AH: Any institution – it could be a bank, it could be a building society, it could be a non-financial corporate, it could be the Bank of England, any decision-making body – is likely to benefit from a greater plurality of thinking around the table. It could be from different experience or from a different intellectual toolkit. I think the experimental evidence on that is very strong. But this plurality does come at a cost. And the cost is that it may on average lead to slightly slower, slightly ‘inefficient’ decision-making. Because it then has to be slightly more consensual and the scope for decisive action is slightly diminished. But that is more than offset by the benefits of not making catastrophic errors. What you lose on the swings you more than make up for on the roundabouts, when you avoid catastrophic errors, which are much more likely in non-plural governance settings. So I think the case in favour of plurality is very strong.My second point, which is slightly more specific to finance, is that we have seen a particular form of singular, non-plural decision-making emerge. In UK Company law, the primary responsibility of management is to shareholders. And we’ve also seen managers of those firms being remunerated in a form which aligns their interests with those of the shareholders through payment in equity or equity-like instruments.Within banking and finance, this has led to a corporate governance structure in which those owning maybe 5% of the balance sheet – i.e. the shareholders – have the primary, some would say the exclusive, power in controlling the fortunes of the firm. There is no say from the debt-holders or depositors or workers or any sense of the wider public good which we know to be important in banking and finance. We also know that those firms are working on time horizons which in some cases are really quite short. So to think that this will necessarily lead to the best outcome, even for the longer-term value of the firm, is questionable given the governance model.The piece I did last year was to try and understand how it was that banks ended up with the corporate governance structure I’ve described. What was it? At each stage it was a sensible reason. But it led to a corporate governance structure that looks pretty peculiar, given where we started off 150 years ago. So what I mentioned about structures and incentives – an important thing about that is who runs the firm and how they run the firm. I think corporate governance in the way I’ve defined it is super important - more important than regulation in getting us into a better place.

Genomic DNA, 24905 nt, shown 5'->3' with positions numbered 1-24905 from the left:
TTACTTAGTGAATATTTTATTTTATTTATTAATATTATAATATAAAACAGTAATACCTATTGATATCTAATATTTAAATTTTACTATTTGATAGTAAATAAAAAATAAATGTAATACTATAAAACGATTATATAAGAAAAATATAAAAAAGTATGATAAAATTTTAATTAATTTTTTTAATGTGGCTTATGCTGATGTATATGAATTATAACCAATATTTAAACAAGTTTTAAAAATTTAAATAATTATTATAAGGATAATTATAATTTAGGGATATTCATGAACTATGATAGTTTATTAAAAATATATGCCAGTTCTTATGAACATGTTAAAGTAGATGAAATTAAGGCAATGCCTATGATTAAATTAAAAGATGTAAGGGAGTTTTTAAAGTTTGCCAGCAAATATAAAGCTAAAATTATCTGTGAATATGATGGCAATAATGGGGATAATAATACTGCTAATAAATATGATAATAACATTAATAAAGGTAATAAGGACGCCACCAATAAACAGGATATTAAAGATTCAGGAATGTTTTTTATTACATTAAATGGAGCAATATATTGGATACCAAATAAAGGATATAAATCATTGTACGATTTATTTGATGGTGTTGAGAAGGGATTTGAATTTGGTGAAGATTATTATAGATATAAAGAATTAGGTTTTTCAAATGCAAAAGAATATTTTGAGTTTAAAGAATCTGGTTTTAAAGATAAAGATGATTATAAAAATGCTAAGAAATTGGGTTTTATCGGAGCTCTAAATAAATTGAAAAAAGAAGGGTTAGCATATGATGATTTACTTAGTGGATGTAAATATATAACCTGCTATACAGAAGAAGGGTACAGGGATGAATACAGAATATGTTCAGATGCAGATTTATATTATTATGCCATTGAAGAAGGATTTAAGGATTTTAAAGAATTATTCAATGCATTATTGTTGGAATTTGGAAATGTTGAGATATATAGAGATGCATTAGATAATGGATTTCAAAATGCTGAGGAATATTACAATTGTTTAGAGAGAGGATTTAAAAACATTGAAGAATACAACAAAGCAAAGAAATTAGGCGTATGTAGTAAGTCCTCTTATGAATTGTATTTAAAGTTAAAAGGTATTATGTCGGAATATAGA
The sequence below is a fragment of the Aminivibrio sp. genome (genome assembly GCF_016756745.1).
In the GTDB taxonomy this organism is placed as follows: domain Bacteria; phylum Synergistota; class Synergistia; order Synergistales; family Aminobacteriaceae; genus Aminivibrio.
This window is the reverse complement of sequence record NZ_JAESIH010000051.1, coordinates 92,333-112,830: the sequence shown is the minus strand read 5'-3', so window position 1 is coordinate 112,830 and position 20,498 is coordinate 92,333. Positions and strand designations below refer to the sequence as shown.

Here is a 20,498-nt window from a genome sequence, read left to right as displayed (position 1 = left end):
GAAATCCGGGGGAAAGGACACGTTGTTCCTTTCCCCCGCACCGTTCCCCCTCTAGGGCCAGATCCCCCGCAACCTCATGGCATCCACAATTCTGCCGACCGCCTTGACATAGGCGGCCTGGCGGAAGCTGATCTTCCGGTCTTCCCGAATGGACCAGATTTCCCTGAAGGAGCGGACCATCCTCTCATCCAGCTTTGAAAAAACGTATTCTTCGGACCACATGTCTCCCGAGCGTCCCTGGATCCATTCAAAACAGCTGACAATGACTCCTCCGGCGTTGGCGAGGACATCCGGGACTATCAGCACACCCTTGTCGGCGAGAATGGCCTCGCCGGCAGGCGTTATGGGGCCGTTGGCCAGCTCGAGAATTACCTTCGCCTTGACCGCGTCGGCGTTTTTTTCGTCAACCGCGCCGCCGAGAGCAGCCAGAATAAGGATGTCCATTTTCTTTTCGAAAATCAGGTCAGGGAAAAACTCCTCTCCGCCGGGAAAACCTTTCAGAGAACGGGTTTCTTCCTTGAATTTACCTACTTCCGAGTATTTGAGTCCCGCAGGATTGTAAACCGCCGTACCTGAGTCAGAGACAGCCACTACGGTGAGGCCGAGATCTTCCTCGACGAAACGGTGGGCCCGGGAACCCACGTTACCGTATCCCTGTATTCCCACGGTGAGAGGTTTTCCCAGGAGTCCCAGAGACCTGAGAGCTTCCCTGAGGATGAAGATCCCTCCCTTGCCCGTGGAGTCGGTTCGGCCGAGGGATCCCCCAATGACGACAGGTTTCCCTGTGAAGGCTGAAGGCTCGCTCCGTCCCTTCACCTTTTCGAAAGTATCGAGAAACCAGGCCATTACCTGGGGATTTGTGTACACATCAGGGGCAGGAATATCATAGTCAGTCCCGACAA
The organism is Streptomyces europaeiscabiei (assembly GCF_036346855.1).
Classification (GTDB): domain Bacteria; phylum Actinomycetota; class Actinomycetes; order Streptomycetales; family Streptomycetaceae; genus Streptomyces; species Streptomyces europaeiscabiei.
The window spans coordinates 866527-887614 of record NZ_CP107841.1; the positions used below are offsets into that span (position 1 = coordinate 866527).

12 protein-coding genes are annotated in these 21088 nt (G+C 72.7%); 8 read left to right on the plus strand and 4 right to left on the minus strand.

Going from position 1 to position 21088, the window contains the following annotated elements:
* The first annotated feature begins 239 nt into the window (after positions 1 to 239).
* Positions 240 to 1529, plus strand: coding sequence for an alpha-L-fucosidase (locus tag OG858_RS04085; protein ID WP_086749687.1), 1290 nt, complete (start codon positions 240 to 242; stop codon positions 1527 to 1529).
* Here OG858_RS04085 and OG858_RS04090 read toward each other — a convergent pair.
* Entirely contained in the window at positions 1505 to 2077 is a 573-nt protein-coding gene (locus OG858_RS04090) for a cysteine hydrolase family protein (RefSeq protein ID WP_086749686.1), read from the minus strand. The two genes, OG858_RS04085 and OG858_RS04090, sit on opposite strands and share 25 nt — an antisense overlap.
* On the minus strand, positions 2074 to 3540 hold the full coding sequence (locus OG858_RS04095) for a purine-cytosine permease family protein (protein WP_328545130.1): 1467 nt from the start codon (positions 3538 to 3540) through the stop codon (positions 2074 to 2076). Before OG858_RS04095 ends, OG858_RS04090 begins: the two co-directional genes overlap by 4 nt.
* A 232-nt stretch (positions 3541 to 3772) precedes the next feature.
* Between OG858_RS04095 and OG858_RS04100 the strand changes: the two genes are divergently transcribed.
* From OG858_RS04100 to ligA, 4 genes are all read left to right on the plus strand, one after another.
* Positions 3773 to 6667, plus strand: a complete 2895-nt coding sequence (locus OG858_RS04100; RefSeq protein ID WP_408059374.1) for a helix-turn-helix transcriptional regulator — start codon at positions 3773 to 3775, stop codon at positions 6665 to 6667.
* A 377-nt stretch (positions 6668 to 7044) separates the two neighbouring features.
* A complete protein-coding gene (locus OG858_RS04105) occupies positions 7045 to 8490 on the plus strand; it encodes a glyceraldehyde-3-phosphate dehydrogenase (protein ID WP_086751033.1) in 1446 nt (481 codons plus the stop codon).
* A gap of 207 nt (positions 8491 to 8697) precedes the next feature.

Wednesday, 1 August 2012
Andy Haldane on corporate corporate governance
Will Davies has a great interview with Andy Haldane up on Open Democracy. Go and read it. Here's a chunk on corp gov.